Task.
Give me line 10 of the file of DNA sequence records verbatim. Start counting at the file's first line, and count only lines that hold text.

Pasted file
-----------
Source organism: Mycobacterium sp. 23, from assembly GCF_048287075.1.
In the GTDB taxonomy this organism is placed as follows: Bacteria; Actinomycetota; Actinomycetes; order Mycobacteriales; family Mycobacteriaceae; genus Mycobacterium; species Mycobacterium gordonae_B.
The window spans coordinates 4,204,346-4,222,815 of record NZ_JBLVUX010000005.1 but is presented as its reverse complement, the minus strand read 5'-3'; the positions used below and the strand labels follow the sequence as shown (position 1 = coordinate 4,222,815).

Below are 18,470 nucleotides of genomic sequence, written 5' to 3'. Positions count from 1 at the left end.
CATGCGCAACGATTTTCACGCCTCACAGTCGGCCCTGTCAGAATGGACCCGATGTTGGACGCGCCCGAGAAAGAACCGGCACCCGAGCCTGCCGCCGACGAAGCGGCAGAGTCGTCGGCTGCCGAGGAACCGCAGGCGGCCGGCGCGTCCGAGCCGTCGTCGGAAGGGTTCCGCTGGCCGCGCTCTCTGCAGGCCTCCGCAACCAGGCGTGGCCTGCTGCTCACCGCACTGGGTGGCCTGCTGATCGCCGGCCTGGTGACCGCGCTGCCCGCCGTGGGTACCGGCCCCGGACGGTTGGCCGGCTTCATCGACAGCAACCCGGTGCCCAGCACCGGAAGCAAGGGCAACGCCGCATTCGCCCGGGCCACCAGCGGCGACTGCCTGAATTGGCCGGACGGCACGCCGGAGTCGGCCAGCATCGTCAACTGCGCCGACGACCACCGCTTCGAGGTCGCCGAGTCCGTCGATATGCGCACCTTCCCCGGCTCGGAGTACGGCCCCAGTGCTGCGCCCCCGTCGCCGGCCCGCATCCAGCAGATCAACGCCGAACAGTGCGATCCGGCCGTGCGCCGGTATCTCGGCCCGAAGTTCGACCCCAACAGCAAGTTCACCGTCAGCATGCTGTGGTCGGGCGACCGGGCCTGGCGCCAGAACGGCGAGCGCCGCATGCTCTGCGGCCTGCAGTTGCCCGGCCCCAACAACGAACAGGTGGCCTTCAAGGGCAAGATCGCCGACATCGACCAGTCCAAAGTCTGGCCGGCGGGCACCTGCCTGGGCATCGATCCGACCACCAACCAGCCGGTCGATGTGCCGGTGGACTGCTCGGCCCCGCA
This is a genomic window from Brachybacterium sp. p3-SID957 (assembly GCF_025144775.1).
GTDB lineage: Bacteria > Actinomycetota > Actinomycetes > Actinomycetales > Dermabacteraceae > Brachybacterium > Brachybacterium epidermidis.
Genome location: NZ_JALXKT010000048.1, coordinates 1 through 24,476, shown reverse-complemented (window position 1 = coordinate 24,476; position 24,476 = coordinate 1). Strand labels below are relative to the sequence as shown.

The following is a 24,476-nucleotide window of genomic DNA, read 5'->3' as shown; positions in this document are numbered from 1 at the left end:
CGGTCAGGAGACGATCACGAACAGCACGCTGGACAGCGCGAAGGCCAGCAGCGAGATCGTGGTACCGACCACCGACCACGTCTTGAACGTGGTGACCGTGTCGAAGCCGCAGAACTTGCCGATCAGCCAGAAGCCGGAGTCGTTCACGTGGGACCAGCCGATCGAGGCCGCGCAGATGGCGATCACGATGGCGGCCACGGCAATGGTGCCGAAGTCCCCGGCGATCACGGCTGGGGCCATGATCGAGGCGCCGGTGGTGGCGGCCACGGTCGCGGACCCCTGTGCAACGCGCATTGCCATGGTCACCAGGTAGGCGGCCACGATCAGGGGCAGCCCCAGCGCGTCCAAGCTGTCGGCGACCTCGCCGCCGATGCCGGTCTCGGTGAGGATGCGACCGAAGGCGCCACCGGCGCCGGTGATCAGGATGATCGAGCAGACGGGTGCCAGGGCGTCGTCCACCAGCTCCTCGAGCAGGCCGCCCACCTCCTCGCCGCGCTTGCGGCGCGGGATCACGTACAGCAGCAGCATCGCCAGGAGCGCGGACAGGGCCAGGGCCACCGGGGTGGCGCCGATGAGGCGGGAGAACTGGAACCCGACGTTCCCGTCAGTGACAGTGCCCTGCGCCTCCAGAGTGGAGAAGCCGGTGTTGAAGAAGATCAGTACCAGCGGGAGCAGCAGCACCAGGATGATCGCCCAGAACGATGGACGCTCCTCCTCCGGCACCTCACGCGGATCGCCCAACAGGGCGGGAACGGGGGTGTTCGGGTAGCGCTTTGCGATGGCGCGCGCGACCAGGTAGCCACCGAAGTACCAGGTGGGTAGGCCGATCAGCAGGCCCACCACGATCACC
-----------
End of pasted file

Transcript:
CGGTCAGGAGACGATCACGAACAGCACGCTGGACAGCGCGAAGGCCAGCAGCGAGATCGTGGTACCGACCACCGACCACGTCTTGAACGTGGTGACCGTGTCGAAGCCGCAGAACTTGCCGATCAGCCAGAAGCCGGAGTCGTTCACGTGGGACCAGCCGATCGAGGCCGCGCAGATGGCGATCACGATGGCGGCCACGGCAATGGTGCCGAAGTCCCCGGCGATCACGGCTGGGGCCATGATCGAGGCGCCGGTGGTGGCGGCCACGGTCGCGGACCCCTGTGCAACGCGCATTGCCATGGTCACCAGGTAGGCGGCCACGATCAGGGGCAGCCCCAGCGCGTCCAAGCTGTCGGCGACCTCGCCGCCGATGCCGGTCTCGGTGAGGATGCGACCGAAGGCGCCACCGGCGCCGGTGATCAGGATGATCGAGCAGACGGGTGCCAGGGCGTCGTCCACCAGCTCCTCGAGCAGGCCGCCCACCTCCTCGCCGCGCTTGCGGCGCGGGATCACGTACAGCAGCAGCATCGCCAGGAGCGCGGACAGGGCCAGGGCCACCGGGGTGGCGCCGATGAGGCGGGAGAACTGGAACCCGACGTTCCCGTCAGTGACAGTGCCCTGCGCCTCCAGAGTGGAGAAGCCGGTGTTGAAGAAGATCAGTACCAGCGGGAGCAGCAGCACCAGGATGATCGCCCAGAACGATGGACGCTCCTCCTCCGGCACCTCACGCGGATCGCCCAACAGGGCGGGAACGGGGGTGTTCGGGTAGCGCTTTGCGATGGCGCGCGCGACCAGGTAGCCACCGAAGTACCAGGTGGGTAGGCCGATCAGCAGGCCCACCACGATCACC